Satwa shocker: ‘My friends don’t come home anymore’

Despite paying monthly room rent of Dh2,500, villa tenant has to put up with filthy, unhygienic conditions

  • filthy living: Utter squalor at the entrance and all around thecompound of the villa where Daniel staysXPRImage Credit:
  • welcome: Stained walls, an open squat toilet and a dirty clothesline greet visitors to the villaImage Credit:
  • welcome: Stained walls, an open squat toilet and a dirty clothesline greet visitors to the villaImage Credit:
  • For Dh30,000 one can get a studio apartment in Discovery Gardens or a one-bedroom apartment in International Image Credit:
19 XPRESS

Dubai: “I lost my friends because of my house,” says 48-year old Asian Sam Daniel (name changed) pointing to a filthy, over-crowded foyer of a five-bedroom villa in Satwa.

Daniel who works as technician lives in one of the five-bedrooms in the villa.

Piles of shoes are stacked in one corner. A decrepit tea-stained wooden rack greets you as you walk through the shanty dwelling. Empty cannisters, cigarette butts and old clothes are strewn all over the floor. The walls are decorated with spit of pan juice (betal nut – popular among South Asians) and a hanging clothesline in the centre of the foyer hides a disgusting ‘squat toilet’ on the other side. “

“I used to have a good social life, but now my friends have stopped coming to my place,” he said.

He said the villa has almost become a mini township with 60 people currently living inside its gates. “Six years ago, when I newly moved in, there were only 25 people. In the last two years, many bachelors have started to live here, and the place now looks a mess.”

Daniel pays a monthly rent of Dh2,500 (Dh30,000 per annum) to live in this squalor.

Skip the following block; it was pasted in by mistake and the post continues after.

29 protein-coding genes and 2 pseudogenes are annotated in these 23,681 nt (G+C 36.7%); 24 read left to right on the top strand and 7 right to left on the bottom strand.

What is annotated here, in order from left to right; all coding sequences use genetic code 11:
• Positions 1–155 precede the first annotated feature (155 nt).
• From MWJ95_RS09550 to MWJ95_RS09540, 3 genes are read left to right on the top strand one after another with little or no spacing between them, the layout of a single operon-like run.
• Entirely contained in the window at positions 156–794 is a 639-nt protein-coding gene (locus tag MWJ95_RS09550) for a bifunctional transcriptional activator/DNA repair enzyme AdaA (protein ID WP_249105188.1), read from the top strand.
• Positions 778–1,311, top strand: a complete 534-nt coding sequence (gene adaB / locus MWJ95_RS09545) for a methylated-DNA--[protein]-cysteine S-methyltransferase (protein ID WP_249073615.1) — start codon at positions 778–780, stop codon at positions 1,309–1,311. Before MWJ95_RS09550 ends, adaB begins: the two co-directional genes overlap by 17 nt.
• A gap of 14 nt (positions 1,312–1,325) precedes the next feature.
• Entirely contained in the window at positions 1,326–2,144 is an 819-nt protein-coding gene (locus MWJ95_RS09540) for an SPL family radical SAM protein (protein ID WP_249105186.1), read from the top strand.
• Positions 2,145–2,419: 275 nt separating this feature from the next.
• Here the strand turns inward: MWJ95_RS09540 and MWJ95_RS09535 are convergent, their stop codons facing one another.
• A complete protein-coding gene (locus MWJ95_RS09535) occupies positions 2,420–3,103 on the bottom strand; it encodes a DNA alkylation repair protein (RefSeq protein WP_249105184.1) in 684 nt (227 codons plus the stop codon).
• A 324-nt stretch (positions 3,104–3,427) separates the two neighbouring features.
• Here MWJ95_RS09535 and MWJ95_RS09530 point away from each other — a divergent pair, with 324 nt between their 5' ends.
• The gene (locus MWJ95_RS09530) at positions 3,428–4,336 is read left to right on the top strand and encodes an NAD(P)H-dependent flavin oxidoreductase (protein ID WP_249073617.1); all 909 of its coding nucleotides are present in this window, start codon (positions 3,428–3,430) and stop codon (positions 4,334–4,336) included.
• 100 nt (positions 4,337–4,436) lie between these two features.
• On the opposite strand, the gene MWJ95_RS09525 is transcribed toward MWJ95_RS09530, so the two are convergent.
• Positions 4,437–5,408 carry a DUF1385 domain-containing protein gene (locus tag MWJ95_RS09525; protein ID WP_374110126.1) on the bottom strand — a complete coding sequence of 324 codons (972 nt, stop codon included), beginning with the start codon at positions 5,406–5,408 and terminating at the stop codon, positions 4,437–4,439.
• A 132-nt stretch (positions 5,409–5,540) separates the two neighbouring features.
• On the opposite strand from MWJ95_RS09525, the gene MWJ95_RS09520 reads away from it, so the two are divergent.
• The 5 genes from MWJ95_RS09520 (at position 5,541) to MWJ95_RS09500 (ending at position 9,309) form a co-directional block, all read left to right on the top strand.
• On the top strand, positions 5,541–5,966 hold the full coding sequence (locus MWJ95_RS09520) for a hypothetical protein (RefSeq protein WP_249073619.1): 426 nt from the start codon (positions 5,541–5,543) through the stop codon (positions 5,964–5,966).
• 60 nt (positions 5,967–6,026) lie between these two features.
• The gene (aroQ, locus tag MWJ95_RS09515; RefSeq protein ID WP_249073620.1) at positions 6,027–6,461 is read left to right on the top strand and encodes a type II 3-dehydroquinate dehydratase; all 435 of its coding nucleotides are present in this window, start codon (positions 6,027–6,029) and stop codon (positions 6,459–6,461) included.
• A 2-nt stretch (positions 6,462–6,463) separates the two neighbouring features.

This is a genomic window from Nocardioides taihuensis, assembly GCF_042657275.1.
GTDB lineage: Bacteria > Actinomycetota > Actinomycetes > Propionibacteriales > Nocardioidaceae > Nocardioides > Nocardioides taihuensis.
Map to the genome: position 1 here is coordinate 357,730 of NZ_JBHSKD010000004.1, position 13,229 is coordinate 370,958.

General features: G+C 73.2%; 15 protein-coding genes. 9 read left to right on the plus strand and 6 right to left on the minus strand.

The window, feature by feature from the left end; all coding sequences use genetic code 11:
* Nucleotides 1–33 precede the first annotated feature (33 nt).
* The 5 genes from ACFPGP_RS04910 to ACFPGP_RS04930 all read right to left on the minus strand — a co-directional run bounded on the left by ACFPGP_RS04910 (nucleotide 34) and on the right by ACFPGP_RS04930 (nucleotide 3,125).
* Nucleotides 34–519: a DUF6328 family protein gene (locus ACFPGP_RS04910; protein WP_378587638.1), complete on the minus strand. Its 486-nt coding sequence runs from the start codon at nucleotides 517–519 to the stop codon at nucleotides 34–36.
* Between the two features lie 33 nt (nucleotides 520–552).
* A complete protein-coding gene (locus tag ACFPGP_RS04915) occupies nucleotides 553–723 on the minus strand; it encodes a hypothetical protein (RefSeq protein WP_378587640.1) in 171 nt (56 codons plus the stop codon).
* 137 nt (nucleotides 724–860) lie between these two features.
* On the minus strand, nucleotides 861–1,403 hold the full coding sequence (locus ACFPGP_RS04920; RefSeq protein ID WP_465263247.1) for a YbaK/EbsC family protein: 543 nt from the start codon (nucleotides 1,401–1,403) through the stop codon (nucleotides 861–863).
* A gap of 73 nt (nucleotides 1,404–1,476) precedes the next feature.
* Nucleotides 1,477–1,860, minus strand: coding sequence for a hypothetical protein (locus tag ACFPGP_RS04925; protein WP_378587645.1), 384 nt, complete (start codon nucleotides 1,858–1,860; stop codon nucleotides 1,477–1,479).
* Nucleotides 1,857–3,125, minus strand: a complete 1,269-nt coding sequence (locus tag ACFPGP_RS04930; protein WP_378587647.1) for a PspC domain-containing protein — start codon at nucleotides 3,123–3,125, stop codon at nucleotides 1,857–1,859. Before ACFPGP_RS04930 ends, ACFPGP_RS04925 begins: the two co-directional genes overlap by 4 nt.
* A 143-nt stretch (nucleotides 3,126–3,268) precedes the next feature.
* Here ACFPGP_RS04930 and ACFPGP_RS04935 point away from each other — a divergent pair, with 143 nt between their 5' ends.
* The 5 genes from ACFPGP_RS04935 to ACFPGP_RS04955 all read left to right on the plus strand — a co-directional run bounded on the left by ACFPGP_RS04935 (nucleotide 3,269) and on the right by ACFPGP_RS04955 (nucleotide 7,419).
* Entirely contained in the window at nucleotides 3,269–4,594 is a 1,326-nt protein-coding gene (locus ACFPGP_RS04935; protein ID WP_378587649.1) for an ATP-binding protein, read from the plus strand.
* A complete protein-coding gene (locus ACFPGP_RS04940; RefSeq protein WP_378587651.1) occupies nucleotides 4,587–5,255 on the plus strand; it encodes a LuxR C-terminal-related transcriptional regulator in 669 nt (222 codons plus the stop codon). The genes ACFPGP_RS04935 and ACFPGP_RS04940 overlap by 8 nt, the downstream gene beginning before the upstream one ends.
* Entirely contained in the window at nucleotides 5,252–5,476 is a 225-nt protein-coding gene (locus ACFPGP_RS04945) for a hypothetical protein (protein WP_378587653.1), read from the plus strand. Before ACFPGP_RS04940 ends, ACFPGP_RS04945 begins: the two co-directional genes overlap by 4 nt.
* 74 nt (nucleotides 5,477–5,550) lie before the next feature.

For that rent Daniel could move into a decent accommodation in other areas of Dubai — a studio apartment in Discovery Gardens, a one-bedroom apartment in International City, a one-bedroom apartment in Dubai Investments Park, a studio in Jumeirah Village Circle or a fully furnished apartment in Dubai Sports City.

But he is not keen on relocating “My wife likes to live here as it is closer to the workplace,” he said.

At the time of going to print, XPRESS couldn’t reach the landlord, but managed to speak to an Asian man who ‘manages’ the villa. “Do you want us to clean up the villa? Why do you want to write something bad about Dubai?” he enquired.

This villa may not be an isolated case as Satwa is proving a magnet to an increasing number of bachelors and there may be many other similar tales behind the gates of villas and apartments.

Despite stringent government guidelines to maintain decent living standards, greedy landlords continue to illegally rent out their villas to hoards of bachelors who turn their homes into a garbage pit.

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If all the residents join together , even if it is one bedroom villa,they can maintain more cleanliness.This only shows the attitude of thepeople living there.Cant they share and repair the toilet or keep a door?Cant they join and remove all these dirty clothes from the way andneatly dump it in a laundry bag.After the cleaning is done, they shuddeduct it form the rent being paid to the landlord.For dirtysurroundings, it is not the manger or the landlord who shpuld beblamed.He can be fined heavily for renting out for so many people and heshould be too.

meera

23 August 2012 13:51jump to comments
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